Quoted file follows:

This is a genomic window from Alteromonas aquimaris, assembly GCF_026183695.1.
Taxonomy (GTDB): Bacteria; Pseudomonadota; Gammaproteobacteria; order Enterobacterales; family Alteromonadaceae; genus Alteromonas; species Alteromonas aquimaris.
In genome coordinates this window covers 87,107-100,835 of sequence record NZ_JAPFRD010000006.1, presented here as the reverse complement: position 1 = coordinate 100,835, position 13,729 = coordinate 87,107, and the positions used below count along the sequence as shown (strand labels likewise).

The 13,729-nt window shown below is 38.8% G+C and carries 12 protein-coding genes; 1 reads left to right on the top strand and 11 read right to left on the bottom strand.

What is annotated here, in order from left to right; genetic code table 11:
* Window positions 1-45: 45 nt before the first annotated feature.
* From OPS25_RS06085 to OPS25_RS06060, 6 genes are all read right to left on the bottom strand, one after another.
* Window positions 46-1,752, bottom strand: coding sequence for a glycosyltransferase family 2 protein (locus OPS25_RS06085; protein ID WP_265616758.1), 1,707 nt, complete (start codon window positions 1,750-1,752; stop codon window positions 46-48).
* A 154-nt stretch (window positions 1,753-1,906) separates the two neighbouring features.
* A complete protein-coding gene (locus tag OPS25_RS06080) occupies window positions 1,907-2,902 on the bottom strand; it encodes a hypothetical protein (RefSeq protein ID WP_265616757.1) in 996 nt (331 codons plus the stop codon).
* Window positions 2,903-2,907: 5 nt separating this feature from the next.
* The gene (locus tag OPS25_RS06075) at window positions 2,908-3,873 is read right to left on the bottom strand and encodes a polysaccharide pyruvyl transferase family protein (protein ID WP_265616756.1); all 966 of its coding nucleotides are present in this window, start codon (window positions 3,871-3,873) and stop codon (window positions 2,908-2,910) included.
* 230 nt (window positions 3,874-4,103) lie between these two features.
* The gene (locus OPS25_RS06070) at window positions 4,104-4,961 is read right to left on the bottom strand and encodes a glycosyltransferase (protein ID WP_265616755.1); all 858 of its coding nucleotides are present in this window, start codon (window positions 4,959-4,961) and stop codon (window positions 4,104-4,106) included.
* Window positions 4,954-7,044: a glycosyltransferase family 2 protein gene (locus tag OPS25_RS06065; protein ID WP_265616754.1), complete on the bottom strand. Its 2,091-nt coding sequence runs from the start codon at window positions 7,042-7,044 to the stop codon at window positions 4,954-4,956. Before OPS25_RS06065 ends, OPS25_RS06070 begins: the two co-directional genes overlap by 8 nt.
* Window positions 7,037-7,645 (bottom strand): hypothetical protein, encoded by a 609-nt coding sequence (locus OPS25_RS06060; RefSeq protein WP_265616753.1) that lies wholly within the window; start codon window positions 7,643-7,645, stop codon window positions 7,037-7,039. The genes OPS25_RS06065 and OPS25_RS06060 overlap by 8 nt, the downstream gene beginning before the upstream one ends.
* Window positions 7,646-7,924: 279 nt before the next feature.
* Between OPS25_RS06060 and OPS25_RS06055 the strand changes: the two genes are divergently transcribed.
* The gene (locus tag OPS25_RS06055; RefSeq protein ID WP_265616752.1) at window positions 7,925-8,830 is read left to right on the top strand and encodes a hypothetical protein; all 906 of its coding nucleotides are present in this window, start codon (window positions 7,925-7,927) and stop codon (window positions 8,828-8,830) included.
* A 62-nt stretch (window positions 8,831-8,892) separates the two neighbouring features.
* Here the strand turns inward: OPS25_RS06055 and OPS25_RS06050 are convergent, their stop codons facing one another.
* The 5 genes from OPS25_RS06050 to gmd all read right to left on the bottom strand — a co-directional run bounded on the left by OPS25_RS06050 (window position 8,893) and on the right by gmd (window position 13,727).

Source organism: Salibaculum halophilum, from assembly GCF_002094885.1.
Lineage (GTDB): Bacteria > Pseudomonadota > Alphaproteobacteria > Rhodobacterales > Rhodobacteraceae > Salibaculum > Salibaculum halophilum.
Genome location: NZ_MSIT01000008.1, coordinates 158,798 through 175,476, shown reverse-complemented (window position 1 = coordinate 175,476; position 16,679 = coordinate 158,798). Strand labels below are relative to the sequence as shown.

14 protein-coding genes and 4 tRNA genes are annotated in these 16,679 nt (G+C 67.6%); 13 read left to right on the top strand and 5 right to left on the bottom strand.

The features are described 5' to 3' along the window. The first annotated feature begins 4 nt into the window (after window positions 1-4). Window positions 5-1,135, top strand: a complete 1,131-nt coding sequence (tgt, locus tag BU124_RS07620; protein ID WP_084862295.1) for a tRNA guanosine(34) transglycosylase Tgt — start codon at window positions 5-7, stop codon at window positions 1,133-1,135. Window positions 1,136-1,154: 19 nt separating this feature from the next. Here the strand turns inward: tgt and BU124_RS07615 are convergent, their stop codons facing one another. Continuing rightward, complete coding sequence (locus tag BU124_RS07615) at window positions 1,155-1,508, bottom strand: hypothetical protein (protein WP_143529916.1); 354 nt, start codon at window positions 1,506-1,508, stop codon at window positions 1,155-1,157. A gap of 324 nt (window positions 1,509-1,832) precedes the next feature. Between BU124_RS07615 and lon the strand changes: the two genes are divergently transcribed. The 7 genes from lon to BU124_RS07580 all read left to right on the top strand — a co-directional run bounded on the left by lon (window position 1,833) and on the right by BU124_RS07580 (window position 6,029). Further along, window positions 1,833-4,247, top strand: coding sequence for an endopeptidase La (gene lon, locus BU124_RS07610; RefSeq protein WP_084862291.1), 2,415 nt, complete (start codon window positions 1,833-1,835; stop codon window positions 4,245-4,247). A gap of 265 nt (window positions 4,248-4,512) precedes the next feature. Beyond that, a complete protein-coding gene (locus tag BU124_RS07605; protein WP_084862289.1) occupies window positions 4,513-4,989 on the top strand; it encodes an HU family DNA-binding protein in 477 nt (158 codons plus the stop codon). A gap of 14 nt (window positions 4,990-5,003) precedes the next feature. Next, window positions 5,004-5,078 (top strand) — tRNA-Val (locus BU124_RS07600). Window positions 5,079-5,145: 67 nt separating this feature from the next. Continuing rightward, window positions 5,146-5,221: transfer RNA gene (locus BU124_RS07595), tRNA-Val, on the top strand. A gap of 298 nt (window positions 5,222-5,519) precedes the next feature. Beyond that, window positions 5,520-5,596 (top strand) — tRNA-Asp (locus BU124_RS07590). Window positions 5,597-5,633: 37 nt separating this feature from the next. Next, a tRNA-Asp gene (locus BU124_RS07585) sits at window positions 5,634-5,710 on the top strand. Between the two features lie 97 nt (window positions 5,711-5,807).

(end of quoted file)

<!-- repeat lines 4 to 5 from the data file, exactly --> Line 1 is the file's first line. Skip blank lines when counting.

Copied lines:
The 13,729-nt window shown below is 38.8% G+C and carries 12 protein-coding genes; 1 reads left to right on the top strand and 11 read right to left on the bottom strand.

What is annotated here, in order from left to right; genetic code table 11: